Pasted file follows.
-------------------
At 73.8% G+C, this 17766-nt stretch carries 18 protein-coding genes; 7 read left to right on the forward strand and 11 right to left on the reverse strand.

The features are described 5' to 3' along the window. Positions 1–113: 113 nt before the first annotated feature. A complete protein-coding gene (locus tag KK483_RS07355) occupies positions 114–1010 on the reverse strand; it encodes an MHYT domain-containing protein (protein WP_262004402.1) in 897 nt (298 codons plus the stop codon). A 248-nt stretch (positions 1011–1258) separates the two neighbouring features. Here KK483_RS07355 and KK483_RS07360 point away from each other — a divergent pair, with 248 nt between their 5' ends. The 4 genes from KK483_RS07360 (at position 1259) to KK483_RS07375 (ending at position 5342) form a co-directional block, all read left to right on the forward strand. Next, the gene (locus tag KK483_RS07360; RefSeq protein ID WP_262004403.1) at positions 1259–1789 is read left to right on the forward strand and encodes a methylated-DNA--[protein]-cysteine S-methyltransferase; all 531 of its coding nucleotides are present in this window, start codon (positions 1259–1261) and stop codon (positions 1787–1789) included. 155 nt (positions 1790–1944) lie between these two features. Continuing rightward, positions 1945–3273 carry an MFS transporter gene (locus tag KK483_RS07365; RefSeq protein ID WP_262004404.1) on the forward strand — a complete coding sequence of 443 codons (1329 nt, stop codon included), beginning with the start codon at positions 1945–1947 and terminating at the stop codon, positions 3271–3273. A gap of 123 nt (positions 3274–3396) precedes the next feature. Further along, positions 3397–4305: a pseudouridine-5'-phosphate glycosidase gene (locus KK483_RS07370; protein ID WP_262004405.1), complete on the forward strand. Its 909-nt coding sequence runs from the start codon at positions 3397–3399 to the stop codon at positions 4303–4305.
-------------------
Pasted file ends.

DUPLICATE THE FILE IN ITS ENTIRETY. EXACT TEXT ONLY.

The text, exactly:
At 73.8% G+C, this 17766-nt stretch carries 18 protein-coding genes; 7 read left to right on the forward strand and 11 right to left on the reverse strand.

The features are described 5' to 3' along the window. Positions 1–113: 113 nt before the first annotated feature. A complete protein-coding gene (locus tag KK483_RS07355) occupies positions 114–1010 on the reverse strand; it encodes an MHYT domain-containing protein (protein WP_262004402.1) in 897 nt (298 codons plus the stop codon). A 248-nt stretch (positions 1011–1258) separates the two neighbouring features. Here KK483_RS07355 and KK483_RS07360 point away from each other — a divergent pair, with 248 nt between their 5' ends. The 4 genes from KK483_RS07360 (at position 1259) to KK483_RS07375 (ending at position 5342) form a co-directional block, all read left to right on the forward strand. Next, the gene (locus tag KK483_RS07360; RefSeq protein ID WP_262004403.1) at positions 1259–1789 is read left to right on the forward strand and encodes a methylated-DNA--[protein]-cysteine S-methyltransferase; all 531 of its coding nucleotides are present in this window, start codon (positions 1259–1261) and stop codon (positions 1787–1789) included. 155 nt (positions 1790–1944) lie between these two features. Continuing rightward, positions 1945–3273 carry an MFS transporter gene (locus tag KK483_RS07365; RefSeq protein ID WP_262004404.1) on the forward strand — a complete coding sequence of 443 codons (1329 nt, stop codon included), beginning with the start codon at positions 1945–1947 and terminating at the stop codon, positions 3271–3273. A gap of 123 nt (positions 3274–3396) precedes the next feature. Further along, positions 3397–4305: a pseudouridine-5'-phosphate glycosidase gene (locus KK483_RS07370; protein ID WP_262004405.1), complete on the forward strand. Its 909-nt coding sequence runs from the start codon at positions 3397–3399 to the stop codon at positions 4303–4305.